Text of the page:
I knew I could cover some basics – I could play catch with a baseball pretty well, as my dad sometimes did with my brother and me, and whether or not it counts, I'm not awful with a Frisbee – and my wife was pretty sporty in her own right. But I could only feign sports skills and enthusiasm until the boys were only a few years out of diapers. Fortunately, of course, the proverbial village swooped in at just the right time. There were programs. There were friends. There was gym class. The craters in what I perceived to be my paternal credentials would be duly filled by others in our sons' growing sphere.
Our firstborn started playing in a flag football league with his friends, and shot hoops for hours on end. The younger one took to soccer, advancing through the rep teams in the local club, running like a gazelle, competing in high jump. Next thing I knew, I was playing around with them. Going to their games and avidly looking forward to watching them. (The first time I saw our family name on the back of an official team jersey I almost fell out of my $10 folding chair.)
A couple of years ago – the boys now into their teens – a couple of other things happened. First, the Jays made that spectacular run of 2015. We all got into it together, sat in the front row of the bandwagon. And second, as a special treat, I took our oldest to a Toronto Raptors game against defending champs Golden State. He pointed out some plays to me, taught me what to look for. Helped give it life, and meaning. I found myself tuning in to future games from the couch. Having already seen the players in person, it felt like I already knew them and their personalities, their strengths and weaknesses, their good habits and bad. I soon hungered for analysis, gobbling up postgame wrap-ups and next-day call-in shows. I put a tentative toe into water-cooler discussions, then waded in waist deep. My vocabulary evolved, too: the "cleanup" guy had nothing to do with the grounds crew; "pick and roll" wasn't just a habit you longed for young boys to grow out of.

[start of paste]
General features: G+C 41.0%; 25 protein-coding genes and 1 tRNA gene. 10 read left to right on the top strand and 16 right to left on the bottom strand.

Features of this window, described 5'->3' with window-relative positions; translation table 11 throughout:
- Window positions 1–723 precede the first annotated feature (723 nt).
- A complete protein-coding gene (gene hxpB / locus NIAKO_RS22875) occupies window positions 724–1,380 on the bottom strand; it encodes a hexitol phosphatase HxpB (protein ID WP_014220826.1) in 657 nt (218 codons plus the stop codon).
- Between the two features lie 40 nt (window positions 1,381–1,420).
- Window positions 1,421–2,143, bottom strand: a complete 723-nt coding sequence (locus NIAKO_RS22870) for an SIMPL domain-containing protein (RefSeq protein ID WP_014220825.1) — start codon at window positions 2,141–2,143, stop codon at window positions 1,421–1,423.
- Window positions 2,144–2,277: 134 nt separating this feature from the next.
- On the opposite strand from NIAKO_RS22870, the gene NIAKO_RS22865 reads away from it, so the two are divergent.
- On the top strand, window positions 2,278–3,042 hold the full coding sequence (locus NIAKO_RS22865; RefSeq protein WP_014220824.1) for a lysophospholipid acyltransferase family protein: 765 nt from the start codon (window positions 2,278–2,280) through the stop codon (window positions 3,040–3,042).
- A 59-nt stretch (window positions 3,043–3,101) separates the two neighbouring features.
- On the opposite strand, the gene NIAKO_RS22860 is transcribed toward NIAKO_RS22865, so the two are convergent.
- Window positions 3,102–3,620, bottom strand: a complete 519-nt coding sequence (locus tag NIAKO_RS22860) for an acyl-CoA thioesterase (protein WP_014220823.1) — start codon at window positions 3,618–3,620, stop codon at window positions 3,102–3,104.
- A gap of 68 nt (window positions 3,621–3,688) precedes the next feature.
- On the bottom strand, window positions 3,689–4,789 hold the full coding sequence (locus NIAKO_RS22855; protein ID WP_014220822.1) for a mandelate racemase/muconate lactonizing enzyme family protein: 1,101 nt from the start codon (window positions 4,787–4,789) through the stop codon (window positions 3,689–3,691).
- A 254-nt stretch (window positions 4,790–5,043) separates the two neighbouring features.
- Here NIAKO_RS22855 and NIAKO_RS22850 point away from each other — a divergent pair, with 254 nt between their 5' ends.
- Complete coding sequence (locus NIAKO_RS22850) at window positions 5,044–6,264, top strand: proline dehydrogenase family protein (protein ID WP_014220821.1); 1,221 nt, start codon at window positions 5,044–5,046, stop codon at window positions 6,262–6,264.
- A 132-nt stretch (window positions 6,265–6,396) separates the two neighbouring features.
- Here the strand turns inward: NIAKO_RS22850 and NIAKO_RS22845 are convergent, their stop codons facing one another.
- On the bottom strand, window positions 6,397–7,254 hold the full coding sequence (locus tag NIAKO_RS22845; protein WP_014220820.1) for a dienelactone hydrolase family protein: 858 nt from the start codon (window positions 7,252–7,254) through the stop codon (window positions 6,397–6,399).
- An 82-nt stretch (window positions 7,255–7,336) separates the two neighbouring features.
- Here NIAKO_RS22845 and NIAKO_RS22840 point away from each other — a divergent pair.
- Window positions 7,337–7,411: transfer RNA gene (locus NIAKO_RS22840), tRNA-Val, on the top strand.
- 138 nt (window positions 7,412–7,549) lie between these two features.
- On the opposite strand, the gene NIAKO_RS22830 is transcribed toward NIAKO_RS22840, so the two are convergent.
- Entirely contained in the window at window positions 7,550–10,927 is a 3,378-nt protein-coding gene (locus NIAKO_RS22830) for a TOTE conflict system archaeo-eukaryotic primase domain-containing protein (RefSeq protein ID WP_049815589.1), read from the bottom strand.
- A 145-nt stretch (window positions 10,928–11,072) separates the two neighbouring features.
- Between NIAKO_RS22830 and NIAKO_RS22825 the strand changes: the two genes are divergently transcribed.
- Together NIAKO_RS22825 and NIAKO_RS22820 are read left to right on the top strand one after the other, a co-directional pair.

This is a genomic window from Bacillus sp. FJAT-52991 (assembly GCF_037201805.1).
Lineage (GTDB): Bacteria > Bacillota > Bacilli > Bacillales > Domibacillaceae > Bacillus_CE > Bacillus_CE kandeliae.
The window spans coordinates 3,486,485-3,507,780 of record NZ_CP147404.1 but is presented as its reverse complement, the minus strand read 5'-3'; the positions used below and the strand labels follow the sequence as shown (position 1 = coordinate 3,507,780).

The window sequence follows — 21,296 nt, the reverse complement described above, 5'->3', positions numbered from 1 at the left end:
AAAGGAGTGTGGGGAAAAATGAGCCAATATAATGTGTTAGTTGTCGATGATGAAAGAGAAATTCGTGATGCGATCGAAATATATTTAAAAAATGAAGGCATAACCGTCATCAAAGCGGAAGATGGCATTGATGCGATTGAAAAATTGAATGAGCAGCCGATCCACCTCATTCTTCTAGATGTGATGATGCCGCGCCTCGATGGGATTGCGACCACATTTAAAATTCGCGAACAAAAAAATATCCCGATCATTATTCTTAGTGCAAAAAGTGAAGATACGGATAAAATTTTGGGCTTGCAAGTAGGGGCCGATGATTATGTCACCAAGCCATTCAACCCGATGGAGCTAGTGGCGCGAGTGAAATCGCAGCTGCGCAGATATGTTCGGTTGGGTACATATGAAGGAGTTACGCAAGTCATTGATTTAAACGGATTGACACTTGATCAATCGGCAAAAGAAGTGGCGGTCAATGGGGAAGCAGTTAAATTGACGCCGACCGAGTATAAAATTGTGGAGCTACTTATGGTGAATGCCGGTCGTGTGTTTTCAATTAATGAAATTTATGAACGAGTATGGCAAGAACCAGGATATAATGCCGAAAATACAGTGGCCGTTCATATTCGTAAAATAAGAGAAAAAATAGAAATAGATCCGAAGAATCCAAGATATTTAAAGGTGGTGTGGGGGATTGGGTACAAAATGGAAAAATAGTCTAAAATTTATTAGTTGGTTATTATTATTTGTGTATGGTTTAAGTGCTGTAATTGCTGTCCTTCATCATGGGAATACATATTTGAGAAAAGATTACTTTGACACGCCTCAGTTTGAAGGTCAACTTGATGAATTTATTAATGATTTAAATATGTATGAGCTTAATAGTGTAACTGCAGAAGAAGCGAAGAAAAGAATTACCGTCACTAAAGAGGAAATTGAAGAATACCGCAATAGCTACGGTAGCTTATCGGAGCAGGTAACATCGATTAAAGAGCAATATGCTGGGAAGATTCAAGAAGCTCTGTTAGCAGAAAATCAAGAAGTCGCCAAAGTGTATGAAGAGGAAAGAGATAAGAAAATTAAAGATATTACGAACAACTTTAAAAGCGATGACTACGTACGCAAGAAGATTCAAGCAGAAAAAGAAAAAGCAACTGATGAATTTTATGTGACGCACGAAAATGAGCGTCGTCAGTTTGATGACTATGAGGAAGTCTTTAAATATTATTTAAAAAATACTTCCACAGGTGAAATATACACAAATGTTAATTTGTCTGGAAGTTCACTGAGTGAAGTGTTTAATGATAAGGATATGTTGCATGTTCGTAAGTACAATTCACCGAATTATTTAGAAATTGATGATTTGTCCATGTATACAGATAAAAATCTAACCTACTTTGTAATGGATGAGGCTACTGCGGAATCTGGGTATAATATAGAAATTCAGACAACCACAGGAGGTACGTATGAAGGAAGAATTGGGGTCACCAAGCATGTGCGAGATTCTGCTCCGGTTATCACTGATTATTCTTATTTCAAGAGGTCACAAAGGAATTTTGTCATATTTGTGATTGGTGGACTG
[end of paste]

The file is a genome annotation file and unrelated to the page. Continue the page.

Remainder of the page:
It's still fairly new, but now – at 50 – I think I get it. I've joined the club in the top of the sixth. This aging dog has learned some new tricks, thanks in large part to his own pups. Of course the seasons are still marked by traditional holidays, the rhythm of the school year, the weather. But March is also spring training, a time of promise and renewal; July is a hot lingering sun smiling down into an open-domed stadium; September is all long shadows, hand-wringing and high stakes. October is watching the new guys gel with the veterans on the hardwood; February is all-star weekend; April is sweating over another shot at LeBron. Where there's history and majesty to baseball, there's a brash electricity to the NBA. And I love it all. I watch whether my teams are dominating their divisions or floundering in the basement. I hope. I care. I yell, cringe, swear.
But I'm not there yet with football or soccer or hockey. Although it was pretty compelling to watch the Argos and Toronto FC taking it all. And that Matthews kid sure is intriguing…
Paul Ackerley lives in Toronto.